A leadership shake-up and tougher EU regulations could be dampening the utility’s spirits.
China Three Gorges (CTG) has dropped negotiations with regulators for its proposed $10.3b acquisition of Portugal’s EDP-Energia de Portugal, Reuters reports. This has raised doubts about whether a deal will progress or not.
CTG launched a takeover bid for EDP, of which it already owns 23%, in May 2018, but the transaction has moved at a slow pace. Sources say that CTG has yet to complete regulatory filings in Europe and the US. However, Portugal’s regulator said there are no signs the utility is preparing to abandon the deal.
CTG’s interest in lifting its stake in Portugal’s biggest company has waned due to a combination of factors including an internal leadership shake-up, the prospect of tougher EU regulations on foreign investment, and higher European electricity tariffs, three sources have said.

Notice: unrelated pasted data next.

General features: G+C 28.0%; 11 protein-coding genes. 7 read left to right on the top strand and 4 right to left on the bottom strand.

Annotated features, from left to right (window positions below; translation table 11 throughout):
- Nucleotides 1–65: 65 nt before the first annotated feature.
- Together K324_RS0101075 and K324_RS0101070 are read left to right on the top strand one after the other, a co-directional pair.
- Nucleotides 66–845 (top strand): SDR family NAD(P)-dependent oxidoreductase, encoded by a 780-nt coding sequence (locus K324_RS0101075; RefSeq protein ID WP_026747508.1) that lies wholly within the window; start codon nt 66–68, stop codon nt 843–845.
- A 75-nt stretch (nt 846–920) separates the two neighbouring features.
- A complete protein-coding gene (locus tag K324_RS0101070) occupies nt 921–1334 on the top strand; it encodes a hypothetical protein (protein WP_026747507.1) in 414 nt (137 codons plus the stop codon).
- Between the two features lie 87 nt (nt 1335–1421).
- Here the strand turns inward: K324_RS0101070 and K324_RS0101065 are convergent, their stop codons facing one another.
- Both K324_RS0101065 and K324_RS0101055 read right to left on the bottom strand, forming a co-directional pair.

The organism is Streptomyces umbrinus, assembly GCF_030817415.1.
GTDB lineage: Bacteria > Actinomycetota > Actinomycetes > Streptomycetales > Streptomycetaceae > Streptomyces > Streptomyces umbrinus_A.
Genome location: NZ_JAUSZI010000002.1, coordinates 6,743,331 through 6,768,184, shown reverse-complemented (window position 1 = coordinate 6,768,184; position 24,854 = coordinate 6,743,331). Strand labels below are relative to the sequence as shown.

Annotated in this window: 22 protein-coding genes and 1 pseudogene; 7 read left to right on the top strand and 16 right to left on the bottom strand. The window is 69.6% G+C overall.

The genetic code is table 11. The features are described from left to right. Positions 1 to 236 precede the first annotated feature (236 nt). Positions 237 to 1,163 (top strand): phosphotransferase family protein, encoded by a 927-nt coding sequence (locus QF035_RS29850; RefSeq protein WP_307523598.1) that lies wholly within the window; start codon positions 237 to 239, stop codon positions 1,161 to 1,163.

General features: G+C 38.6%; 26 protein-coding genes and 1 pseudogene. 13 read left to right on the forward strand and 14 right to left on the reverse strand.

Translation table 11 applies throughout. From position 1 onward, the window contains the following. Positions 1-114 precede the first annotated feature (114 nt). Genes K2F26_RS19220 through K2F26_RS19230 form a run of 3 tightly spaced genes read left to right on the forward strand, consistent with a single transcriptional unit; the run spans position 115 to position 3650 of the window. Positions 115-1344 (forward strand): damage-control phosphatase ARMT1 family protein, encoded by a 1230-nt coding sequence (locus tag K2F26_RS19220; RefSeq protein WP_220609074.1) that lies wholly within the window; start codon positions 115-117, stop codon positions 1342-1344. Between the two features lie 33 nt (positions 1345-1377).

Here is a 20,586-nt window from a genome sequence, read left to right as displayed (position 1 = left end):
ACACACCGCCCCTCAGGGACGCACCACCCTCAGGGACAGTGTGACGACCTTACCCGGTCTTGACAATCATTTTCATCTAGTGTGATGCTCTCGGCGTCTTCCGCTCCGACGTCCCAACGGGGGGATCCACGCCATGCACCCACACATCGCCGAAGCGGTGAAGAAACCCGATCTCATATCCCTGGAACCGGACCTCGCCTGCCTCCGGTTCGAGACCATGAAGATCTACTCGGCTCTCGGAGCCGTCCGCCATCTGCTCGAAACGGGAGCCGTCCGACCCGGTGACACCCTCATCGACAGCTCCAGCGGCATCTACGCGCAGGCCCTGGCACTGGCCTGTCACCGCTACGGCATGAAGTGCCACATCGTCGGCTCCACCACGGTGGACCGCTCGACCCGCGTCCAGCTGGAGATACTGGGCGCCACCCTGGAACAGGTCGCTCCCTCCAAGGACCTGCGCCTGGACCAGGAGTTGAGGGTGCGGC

A CTG spokesman responded in a statement, “CTG continues to progress with all regulatory filings, continuing to work with a full suite of advisors in discussions with the regulators in different jurisdictions and in the fulfilment of all the prior conditions for the launching of the voluntary tender offer for EDP.”
“The current timings and calendar for such approvals are in line with other comparable transactions of this magnitude and complexity,” the spokesman added.
EDP and the European Commission declined to comment.
An EU proposal made in November 2018 tackling rules for a far-reaching system to coordinate scrutiny of foreign investments into Europe, notably from China, will be voted on by the European Parliament in February or March. Under the plan, the European Commission would investigate foreign investments in critical sectors and offer opinions.
“That the anti-Chinese sentiment is also growing in Europe is a fact, and I can see how this is discouraging CTG,” a banking source said.
Fears that the deal will be blocked by US regulators have also risen due to tighter scrutiny from the Committee on Foreign Investment in the United States (CFIUS) and the Federal Energy Regulatory Commission (FERC) on Chinese investment.
EDP’s renewables unit, EDP Renovaveis SA, has a portfolio of 5,055MW in the US, including both onshore wind (4,965 MW) and solar power plants (90 MW).
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